At exactly ten thirty New York time Davies
took a bottle of pills from his pocket. He
opened it, removed the cotton wool, tapped
out an orange tablet with a tiny blue dot at
its centre. Swilled it down with a glass of
water. In a small diary he flicked to the
calendar page for August. Circled the day,
noted the time, just as he had for the last
three weeks, just as he would have to do for
several more weeks.
has a habit of barging in on all
precision plans. A middle-aged woman pushed
past the drinks trolley in the aisle and
knocked Daviesís elbow. The pill bottle
tipped and orange tablets bounced
everywhere. The woman apologised, lowered
herself to her fleshy knees and started
scrambling on the floor to pick them up. The
flight attendant joined in. More unwanted
attention. Davies told them: itís okay, Iíll
get them. Leave it to me. Just vitamin
pills, no problem. But they carried on,
making small talk, and tautening his temper.
Then the woman moved the zip-up bag to reach
a tablet. His legs twitched involuntarily,
and he snarled. I said leave it. She
looked up at him and in her wide eyes was
surprise, flecked with fear.
When sheíd gone he counted the pills
silently from his tray table into the
bottle. Eleven missing. Rattled and angry,
now Davies just wanted to do it now
and have it finished with. But he knew he
couldnít. Not yet. Not until the right time.
After the film, more drinks, and then the
irritating tangle of headphones and eyemasks,
blankets and bedsocks. After all that. When
the lights were dimmed and the artificial
rules of jet sleep descended. Only then
could Davies get up, and do what he had to
do. What he had so long dreamed of doing.
A thin smile played on his lips. Out of the
window all light had been swallowed by the
ocean of night. A world heading into
darkness, at a speed beyond natureís
* * *
It was midnight New York time when
Pharmstar Corporation chief executive John
Sanford Erskine III left his World Business
Class seat to go to the toilet. He walked
past the sleeping forms of his personal
assistant Penny Ryan and Don Quiggan, chief
financial officer. Across the aisle Bob
Mazzio, head of mergers and acquisitions,
was watching a movie on a personal screen.
Inside the rest room Erskine straightened
his silk tie, brushed the shoulders of his
jacket, and patted cologne on his tanned
cheeks. At six foot four, he needed to stoop
a little for the mirror. He checked his
leonine profile in the mirror, tucked a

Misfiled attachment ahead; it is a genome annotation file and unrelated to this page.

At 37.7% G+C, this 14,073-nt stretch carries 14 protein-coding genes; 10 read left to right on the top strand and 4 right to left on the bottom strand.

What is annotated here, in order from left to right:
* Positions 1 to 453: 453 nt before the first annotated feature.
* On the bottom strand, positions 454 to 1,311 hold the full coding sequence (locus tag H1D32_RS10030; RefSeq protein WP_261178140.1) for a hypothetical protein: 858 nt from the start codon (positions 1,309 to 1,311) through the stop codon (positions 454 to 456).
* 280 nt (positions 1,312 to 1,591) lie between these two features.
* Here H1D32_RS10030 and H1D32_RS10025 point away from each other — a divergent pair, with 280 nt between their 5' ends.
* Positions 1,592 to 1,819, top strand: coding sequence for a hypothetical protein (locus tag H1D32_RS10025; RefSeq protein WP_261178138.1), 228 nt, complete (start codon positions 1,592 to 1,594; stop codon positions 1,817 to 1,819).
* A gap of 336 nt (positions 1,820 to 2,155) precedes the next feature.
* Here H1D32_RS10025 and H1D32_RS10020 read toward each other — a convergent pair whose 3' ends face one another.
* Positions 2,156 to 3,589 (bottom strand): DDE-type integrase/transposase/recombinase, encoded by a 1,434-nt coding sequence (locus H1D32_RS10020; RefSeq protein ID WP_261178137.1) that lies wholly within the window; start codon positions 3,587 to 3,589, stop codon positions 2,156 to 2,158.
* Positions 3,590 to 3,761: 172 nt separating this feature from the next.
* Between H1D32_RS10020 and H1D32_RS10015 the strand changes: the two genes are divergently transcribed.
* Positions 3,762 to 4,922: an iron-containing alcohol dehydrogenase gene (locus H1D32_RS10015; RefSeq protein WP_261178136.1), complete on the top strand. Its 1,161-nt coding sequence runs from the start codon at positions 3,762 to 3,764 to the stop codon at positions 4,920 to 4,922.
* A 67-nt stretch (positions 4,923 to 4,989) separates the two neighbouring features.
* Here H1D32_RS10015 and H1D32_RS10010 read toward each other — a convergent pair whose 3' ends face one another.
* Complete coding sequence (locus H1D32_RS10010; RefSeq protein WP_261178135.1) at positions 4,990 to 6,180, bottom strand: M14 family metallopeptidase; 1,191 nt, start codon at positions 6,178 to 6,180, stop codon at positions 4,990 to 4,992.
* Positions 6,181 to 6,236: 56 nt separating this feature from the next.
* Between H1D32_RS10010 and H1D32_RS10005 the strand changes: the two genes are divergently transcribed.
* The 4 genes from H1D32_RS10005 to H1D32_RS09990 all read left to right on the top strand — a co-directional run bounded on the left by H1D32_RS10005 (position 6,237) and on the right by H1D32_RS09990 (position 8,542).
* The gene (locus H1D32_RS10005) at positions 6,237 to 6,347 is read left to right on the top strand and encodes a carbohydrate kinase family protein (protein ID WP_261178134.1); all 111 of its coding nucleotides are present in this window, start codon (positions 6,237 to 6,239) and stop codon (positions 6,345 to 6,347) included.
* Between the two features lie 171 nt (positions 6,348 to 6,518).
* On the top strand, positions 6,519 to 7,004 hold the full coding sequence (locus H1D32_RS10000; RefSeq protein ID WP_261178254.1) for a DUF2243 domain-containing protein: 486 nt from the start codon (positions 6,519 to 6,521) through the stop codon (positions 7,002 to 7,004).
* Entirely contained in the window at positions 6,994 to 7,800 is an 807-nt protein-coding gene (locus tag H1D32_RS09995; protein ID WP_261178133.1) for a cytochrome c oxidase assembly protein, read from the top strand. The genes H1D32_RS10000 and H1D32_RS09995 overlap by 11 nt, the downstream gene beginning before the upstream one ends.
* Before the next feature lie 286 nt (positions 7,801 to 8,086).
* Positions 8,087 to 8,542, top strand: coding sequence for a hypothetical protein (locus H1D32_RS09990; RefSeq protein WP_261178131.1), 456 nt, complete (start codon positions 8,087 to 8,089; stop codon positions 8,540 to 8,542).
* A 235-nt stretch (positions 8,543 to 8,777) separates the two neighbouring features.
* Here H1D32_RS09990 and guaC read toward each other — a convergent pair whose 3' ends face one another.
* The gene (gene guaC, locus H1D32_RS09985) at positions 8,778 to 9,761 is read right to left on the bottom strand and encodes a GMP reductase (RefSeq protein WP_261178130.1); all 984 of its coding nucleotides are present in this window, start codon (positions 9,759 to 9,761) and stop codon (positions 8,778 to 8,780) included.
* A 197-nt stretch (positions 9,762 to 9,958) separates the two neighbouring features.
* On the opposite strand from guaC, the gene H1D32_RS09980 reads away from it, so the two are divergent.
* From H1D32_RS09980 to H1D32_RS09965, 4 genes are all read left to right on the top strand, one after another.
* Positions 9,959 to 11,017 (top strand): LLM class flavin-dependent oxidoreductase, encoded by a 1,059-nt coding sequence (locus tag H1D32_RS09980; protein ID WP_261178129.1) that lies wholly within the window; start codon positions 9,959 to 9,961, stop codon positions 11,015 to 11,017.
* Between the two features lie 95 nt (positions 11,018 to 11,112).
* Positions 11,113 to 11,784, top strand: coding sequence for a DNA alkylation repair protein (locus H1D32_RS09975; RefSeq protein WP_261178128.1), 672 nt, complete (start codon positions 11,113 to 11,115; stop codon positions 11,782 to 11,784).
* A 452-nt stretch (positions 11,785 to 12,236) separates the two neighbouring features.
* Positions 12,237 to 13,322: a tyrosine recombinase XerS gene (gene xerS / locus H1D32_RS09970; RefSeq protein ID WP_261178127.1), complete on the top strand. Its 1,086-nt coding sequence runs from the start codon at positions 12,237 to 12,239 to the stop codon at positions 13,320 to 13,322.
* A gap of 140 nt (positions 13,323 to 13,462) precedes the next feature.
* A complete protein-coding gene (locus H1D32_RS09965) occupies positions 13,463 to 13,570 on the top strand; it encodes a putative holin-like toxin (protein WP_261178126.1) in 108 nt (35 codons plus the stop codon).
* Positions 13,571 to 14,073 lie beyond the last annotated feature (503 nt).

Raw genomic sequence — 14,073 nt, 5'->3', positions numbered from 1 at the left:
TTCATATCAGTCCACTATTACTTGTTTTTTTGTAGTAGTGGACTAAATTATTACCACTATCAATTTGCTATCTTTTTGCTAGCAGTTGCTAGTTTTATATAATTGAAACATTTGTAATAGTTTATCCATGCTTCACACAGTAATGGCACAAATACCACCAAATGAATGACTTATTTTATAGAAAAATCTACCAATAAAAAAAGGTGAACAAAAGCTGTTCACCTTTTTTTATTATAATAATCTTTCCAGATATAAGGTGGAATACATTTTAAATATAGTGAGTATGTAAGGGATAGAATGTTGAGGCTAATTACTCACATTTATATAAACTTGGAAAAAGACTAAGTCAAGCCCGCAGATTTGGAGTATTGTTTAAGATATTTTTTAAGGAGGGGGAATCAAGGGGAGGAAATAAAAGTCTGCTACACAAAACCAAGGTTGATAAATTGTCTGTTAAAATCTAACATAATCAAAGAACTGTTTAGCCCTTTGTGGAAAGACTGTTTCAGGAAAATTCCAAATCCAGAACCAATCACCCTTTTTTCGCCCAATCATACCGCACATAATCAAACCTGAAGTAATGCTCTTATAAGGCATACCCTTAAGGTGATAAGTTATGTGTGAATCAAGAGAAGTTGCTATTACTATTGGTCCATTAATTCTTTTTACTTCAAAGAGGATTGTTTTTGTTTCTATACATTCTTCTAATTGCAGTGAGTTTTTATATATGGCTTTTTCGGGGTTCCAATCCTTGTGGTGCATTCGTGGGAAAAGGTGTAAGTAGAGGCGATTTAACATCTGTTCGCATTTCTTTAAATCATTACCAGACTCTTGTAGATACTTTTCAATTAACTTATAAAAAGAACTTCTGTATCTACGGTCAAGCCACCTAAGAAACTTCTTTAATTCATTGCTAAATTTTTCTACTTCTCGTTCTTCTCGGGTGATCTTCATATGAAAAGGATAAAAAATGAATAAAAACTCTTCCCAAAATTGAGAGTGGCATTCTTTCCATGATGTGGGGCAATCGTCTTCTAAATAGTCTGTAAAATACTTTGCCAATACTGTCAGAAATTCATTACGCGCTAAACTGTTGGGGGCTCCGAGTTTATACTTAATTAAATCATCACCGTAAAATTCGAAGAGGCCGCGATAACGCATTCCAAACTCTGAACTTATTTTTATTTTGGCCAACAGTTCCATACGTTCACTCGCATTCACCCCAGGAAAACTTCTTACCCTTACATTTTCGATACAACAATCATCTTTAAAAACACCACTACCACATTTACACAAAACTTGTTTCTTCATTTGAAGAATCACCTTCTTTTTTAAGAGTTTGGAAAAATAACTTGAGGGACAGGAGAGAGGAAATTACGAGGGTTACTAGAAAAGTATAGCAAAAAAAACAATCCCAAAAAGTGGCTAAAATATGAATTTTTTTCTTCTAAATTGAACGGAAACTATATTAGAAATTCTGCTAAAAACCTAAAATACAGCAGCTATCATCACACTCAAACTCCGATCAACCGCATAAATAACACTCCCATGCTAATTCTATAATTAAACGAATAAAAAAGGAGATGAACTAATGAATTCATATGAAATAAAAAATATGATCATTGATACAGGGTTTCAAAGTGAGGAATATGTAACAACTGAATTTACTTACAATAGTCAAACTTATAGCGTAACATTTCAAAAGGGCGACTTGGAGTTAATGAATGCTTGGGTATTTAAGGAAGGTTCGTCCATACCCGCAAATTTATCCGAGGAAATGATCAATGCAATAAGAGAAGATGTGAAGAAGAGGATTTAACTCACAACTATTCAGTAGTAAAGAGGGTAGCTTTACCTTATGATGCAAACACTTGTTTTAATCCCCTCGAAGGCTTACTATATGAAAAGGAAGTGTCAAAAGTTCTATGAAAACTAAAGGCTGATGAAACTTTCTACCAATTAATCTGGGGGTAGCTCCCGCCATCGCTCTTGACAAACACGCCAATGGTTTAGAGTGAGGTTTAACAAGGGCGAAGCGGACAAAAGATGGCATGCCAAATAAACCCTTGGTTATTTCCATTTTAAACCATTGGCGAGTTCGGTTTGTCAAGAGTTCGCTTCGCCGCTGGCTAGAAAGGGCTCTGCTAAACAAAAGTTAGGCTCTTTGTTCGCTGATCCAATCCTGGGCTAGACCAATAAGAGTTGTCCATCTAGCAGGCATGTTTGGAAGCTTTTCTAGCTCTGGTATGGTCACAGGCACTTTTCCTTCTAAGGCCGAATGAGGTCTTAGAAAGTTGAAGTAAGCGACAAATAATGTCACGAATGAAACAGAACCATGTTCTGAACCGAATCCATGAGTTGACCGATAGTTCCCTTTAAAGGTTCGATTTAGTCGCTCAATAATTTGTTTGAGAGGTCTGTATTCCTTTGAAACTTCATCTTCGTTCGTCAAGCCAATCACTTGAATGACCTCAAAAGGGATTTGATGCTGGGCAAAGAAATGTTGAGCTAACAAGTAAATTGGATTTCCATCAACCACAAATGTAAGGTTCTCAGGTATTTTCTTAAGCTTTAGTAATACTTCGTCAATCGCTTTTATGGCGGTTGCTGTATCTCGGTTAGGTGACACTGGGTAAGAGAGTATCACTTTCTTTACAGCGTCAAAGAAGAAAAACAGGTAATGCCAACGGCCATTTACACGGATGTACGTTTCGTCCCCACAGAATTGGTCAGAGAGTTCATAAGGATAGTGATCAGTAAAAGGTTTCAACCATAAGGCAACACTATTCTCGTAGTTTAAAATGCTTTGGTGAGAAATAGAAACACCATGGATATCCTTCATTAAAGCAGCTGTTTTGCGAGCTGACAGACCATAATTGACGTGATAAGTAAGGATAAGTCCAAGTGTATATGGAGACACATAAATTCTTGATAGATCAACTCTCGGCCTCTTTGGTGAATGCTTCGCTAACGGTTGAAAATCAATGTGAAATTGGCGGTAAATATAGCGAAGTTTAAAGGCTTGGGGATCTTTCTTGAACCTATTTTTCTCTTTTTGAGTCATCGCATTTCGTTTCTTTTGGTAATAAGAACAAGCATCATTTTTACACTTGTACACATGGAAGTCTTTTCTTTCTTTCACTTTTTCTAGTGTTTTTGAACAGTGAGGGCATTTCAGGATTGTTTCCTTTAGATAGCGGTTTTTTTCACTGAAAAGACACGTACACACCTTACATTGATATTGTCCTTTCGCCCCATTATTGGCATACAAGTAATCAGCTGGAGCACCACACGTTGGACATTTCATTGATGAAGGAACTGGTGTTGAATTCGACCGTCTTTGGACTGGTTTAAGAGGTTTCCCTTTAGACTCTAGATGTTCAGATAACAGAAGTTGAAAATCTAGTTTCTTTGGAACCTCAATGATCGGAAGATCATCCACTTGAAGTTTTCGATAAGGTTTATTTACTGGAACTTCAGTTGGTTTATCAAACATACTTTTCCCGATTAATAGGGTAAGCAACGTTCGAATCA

paper towel into his collar and carefully
brushed and flossed his teeth.
With a small silver comb he flicked the last
two or three errant hairs to the correct
side. Satisfied, he smiled. Fifty eight
years old and he still had a thick mane of
hair. Once jet black, now it was grey and
shot with white above his ears.
From a monogrammed leather bag he took a
small jar of cream. With a fresh face towel
twisted on a finger, he took a dab and
smoothed it along his bushy black eyebrows.
Once the wayward hairs were in place he
dabbed off the excess and used a hairdryer
to set them. The eyebrows emphasised his
piercing blue eyes, but Erskine had more
subtle uses for them. With tiny arches,
inflexions and frowns, what he called his
calligraphy of influence, he was able to
steer a meeting without raising his voice,
and engineer a seduction without lowering
Iron Jack Erskine, they called him. He wowed
investors and swayed bankers, he overawed
rivals and intimidated opponents. Oppose
Iron Jack, it was said in the pharmaceutical
industry, and the odds were a thousand to
one you would lose.
Trouble is, some enemies never look at the
While victims sleep, predators hunt.
It was 2.15 a.m. in New York and 8.15 a.m.
in Amsterdam. Davies retrieved his zip-up
bag from beneath the seat and pressed his
fingers through the material, to feel the
seal around the box lid. Intact. His
curly-haired neighbour lay slumped under a
blanket, a paper swan in his hand. Across
the aisle a bald businessman lay snoring
with his laptop computer still open, its
cursor blinking for attention.
The economy cabin was like a darkened
battlefield: sprawled bodies, splayed limbs,
gaping mouths, and across the aisle a
blanket spattered with red wine. In a few
places reading lamps knifed the gloom,
illuminating old biddies with permed hair
and spectacles on chains, ploughing through
the latest thriller. If only they knew where
the action really was.
His fingers reached inside the zip bag and
eased off the rubber bands. The lid was
still tight. He put the bag on his shoulder
and headed towards the curtain partitioning
off business class. There was a flight
attendant preparing drinks in the kitchen
beyond, but she didnít look up as he padded
past. Five feet further on was the staircase
reaching up to the business class upper
deck. The target area.
Davies placed his feet slowly, to make sure
the metal stairs didnít ring as he climbed.
Three stairs below the top, he stopped. Wide
soft seats, reclined with bodies upon them.
Soft, vulnerable, sleeping. He lifted the
box from the bag. Took one last glance above
him. No-one stirred. No-one was watching.
Carefully, he took off the lid/
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